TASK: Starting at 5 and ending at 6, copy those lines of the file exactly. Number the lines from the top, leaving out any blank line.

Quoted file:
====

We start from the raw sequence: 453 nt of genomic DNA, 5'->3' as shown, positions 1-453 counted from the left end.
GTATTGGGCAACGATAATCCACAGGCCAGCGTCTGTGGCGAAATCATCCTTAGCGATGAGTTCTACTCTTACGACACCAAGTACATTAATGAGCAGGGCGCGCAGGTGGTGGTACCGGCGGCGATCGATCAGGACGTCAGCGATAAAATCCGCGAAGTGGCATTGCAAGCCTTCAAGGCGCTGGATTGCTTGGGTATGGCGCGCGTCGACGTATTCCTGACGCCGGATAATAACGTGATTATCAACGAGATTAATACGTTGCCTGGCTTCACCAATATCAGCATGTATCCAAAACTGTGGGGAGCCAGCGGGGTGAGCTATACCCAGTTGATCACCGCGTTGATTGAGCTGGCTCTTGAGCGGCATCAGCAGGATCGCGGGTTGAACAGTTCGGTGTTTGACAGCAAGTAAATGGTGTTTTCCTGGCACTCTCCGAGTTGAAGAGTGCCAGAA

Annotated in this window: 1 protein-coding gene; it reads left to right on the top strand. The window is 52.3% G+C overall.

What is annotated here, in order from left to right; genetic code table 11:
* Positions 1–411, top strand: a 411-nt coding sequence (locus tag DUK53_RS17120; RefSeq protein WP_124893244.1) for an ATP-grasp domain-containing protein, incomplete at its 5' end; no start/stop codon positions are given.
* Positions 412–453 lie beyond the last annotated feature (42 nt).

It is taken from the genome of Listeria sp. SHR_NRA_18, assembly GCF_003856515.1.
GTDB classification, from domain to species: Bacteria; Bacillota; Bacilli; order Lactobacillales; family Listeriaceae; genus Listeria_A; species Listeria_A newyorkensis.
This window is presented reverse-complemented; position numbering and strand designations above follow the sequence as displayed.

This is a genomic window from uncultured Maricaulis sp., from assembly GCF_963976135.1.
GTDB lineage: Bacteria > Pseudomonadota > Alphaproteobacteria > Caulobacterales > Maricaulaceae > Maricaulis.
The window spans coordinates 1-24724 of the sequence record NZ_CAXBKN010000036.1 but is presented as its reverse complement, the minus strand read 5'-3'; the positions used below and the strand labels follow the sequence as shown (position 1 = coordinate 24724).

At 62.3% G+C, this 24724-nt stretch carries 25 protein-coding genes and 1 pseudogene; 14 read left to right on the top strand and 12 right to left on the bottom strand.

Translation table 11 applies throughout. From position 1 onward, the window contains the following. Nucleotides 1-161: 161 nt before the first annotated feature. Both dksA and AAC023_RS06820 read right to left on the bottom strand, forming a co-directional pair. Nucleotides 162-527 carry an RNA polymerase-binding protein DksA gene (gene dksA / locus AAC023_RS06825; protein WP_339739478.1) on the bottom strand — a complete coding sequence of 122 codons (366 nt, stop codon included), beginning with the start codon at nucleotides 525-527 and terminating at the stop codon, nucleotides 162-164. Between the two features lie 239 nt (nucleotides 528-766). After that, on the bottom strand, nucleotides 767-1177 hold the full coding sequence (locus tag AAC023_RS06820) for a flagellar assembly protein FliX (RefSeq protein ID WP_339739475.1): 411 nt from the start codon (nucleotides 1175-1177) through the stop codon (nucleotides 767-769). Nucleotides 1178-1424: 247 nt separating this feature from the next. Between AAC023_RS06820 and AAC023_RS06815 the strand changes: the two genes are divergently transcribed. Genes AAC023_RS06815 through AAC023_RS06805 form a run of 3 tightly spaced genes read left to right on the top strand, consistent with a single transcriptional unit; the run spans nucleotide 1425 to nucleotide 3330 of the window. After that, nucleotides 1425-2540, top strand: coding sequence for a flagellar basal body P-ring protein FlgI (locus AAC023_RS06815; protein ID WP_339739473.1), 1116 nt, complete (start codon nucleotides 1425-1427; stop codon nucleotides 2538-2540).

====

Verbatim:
* Positions 1–411, top strand: a 411-nt coding sequence (locus tag DUK53_RS17120; RefSeq protein WP_124893244.1) for an ATP-grasp domain-containing protein, incomplete at its 5' end; no start/stop codon positions are given.
* Positions 412–453 lie beyond the last annotated feature (42 nt).